Shield from After the Fact

Today’s lesson comes courtesy of my wonderful husband. Being very smart and an incredible writer, he was researching some law concepts today for a sports opinion piece and I tried to pitch in.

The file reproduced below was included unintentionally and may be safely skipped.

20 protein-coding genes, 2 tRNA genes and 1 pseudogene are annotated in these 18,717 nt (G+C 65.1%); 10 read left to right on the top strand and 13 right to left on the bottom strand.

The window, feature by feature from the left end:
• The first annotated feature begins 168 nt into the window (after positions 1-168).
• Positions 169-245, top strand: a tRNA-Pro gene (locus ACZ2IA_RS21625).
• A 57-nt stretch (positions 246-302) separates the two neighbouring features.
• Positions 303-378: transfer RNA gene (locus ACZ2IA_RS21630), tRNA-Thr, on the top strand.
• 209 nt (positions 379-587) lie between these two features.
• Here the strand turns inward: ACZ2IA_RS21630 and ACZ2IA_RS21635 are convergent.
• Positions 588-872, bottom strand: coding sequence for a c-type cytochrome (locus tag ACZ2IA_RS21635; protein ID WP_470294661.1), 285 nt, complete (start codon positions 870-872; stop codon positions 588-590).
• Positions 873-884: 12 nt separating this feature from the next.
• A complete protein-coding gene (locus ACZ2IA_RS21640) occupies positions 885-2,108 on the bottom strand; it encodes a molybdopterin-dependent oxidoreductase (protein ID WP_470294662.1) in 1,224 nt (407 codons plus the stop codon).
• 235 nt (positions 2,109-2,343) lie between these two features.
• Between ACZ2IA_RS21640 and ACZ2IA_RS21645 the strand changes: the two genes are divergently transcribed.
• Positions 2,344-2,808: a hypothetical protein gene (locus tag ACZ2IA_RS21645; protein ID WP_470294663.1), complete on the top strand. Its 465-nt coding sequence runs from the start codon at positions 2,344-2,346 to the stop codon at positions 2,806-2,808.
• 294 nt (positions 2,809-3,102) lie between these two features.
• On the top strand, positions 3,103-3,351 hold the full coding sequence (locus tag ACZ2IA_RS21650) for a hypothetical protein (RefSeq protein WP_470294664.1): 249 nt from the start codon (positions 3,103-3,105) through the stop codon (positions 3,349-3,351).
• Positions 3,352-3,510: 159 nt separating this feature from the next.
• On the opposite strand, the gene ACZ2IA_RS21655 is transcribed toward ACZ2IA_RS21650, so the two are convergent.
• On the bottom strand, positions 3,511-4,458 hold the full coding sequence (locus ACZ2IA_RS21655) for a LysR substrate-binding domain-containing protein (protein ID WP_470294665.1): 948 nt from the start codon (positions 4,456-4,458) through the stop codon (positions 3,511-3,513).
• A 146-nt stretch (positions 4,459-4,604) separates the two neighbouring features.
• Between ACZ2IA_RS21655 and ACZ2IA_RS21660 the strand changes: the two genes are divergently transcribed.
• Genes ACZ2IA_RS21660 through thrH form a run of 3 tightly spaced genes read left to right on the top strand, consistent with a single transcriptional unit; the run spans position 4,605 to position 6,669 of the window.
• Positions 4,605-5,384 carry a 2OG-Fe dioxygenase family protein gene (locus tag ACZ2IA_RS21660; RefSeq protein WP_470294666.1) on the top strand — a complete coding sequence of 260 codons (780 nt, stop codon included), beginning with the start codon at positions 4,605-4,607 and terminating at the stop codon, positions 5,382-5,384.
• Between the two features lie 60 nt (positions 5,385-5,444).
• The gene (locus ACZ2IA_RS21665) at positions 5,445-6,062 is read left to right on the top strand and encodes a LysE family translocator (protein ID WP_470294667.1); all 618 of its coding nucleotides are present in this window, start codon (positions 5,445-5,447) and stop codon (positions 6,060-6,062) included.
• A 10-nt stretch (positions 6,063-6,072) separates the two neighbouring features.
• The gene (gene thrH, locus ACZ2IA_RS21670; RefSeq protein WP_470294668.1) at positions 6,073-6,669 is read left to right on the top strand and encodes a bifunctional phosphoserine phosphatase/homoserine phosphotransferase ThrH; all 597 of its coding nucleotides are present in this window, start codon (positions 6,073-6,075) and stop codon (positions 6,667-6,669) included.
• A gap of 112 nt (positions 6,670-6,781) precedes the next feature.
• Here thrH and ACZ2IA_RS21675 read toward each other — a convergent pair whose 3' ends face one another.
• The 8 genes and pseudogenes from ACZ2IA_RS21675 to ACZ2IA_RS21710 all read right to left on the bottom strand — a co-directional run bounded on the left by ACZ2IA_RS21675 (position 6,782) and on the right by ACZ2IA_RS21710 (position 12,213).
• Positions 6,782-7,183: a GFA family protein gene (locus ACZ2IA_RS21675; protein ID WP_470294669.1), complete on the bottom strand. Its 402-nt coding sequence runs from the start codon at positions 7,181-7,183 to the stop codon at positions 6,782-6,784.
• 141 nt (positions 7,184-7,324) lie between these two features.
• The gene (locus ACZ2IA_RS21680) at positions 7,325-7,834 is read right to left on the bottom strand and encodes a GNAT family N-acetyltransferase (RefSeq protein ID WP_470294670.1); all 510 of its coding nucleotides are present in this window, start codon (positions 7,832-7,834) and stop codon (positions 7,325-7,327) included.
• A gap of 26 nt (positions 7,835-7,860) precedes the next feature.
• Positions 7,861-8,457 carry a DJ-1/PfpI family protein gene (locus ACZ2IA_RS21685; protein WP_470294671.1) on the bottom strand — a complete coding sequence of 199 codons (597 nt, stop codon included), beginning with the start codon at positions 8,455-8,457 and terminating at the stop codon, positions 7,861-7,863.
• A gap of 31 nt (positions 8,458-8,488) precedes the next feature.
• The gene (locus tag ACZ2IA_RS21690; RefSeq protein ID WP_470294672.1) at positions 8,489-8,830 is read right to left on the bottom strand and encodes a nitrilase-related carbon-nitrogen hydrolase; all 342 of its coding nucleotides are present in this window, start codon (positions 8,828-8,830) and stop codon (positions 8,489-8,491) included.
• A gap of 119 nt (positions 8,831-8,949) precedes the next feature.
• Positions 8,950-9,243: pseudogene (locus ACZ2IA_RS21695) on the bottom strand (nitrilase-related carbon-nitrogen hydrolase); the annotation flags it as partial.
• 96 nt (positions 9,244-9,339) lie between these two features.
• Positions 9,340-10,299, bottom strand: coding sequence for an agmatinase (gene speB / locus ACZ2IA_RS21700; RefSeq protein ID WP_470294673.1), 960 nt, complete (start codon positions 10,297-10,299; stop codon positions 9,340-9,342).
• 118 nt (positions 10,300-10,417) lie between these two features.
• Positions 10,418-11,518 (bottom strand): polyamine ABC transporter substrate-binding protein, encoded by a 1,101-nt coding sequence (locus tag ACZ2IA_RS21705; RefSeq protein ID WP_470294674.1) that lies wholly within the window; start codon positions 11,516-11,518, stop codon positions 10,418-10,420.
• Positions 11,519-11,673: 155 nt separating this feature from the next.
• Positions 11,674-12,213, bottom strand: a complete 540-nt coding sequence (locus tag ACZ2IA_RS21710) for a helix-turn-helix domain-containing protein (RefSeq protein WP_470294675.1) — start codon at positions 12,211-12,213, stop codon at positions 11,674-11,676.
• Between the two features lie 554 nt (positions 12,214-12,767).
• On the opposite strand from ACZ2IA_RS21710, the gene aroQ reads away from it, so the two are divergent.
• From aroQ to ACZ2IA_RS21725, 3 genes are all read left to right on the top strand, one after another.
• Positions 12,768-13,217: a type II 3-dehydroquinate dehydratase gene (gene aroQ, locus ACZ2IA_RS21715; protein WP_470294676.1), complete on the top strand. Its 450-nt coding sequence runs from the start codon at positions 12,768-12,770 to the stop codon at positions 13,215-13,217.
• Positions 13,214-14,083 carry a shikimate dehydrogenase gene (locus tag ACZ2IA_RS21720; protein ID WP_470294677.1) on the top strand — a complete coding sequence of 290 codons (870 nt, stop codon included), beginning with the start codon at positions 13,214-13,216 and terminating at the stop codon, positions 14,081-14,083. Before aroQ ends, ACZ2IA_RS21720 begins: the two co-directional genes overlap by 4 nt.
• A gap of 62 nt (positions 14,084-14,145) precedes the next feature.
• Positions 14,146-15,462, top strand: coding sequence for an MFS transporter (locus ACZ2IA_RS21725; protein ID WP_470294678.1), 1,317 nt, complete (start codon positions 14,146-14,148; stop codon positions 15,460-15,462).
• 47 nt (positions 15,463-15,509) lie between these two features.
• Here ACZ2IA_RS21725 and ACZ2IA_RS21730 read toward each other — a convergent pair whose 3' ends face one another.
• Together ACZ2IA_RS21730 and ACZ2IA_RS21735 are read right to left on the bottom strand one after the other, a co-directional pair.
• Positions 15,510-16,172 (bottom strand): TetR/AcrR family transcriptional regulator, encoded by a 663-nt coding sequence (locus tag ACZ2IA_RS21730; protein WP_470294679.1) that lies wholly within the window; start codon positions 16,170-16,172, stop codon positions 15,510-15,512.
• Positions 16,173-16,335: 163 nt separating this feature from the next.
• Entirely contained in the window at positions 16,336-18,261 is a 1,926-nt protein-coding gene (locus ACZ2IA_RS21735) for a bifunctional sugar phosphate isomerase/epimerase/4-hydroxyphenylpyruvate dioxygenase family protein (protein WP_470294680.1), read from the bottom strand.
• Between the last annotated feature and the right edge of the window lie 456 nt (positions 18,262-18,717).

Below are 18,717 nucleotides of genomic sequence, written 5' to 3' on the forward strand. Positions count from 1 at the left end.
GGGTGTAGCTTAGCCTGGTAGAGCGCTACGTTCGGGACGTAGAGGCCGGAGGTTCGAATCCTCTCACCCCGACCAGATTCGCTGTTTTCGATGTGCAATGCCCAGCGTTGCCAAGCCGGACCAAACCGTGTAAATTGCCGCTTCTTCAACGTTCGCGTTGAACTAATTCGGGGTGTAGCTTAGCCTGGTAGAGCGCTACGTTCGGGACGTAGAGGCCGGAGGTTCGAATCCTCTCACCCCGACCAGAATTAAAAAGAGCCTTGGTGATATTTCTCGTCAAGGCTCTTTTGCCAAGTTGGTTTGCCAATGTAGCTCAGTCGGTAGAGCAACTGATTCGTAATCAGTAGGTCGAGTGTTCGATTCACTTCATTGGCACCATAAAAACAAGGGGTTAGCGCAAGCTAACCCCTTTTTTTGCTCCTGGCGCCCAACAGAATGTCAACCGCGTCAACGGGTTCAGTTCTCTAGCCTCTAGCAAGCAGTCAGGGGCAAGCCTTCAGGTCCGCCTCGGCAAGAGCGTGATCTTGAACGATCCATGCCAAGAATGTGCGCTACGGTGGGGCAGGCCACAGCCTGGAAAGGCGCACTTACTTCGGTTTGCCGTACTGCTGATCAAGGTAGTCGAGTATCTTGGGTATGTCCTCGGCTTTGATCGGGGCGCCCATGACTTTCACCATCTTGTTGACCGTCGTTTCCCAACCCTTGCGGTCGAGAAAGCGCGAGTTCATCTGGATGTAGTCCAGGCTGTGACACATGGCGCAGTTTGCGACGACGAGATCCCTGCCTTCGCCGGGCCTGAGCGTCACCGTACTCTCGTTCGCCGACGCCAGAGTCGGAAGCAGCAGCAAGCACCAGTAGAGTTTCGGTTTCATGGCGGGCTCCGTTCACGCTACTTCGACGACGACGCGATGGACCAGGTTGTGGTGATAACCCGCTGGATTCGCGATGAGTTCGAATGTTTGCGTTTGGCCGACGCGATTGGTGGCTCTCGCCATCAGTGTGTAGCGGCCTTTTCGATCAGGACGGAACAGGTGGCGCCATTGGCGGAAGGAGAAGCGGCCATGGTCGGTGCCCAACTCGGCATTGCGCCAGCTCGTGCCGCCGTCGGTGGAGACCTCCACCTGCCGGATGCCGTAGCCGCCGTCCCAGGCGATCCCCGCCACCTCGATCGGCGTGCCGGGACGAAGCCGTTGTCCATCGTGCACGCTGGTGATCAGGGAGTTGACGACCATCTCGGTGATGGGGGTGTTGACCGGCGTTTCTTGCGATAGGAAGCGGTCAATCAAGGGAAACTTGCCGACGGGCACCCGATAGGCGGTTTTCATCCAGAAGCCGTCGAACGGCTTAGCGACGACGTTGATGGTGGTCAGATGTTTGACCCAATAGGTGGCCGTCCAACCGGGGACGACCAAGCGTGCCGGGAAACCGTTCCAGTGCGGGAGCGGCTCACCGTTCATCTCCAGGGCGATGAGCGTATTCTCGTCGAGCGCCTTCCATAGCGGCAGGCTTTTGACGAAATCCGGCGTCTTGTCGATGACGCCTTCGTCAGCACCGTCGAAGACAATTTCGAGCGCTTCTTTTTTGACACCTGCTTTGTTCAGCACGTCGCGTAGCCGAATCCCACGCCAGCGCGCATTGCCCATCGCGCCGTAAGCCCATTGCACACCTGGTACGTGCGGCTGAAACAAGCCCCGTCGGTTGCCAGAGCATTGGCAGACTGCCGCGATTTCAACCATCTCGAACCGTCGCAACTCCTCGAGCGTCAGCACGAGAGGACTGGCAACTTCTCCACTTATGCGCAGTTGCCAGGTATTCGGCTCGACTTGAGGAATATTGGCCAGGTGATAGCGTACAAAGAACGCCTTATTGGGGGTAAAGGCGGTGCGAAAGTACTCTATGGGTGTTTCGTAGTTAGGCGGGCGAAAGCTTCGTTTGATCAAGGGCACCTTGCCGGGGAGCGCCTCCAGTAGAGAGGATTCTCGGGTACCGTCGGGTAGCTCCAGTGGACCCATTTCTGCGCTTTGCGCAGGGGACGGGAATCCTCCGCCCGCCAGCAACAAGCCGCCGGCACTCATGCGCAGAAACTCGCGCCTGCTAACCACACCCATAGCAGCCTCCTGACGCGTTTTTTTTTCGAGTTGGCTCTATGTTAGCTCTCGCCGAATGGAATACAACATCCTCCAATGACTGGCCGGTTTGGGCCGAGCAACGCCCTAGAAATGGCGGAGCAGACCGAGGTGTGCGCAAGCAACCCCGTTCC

What many may know, I just discovered today – ex post facto law (Lat. after the fact). Simply stated, the United States Constitution forbids punishing offenders for doing something that was not illegal at the time an act was committed. Ex post facto laws (attempting to penalize for a former criminal event) cannot be passed, as the Constitution tries to protect individuals and entities from governmental abuse. For example, if you carried a concealed handgun before the 1920s, you can’t be punished for it, once concealed carry regulations were passed. A largely relatable illustration – if you did not wear a seatbelt prior to 1961, you couldn’t be punished once the legislation came in effect.


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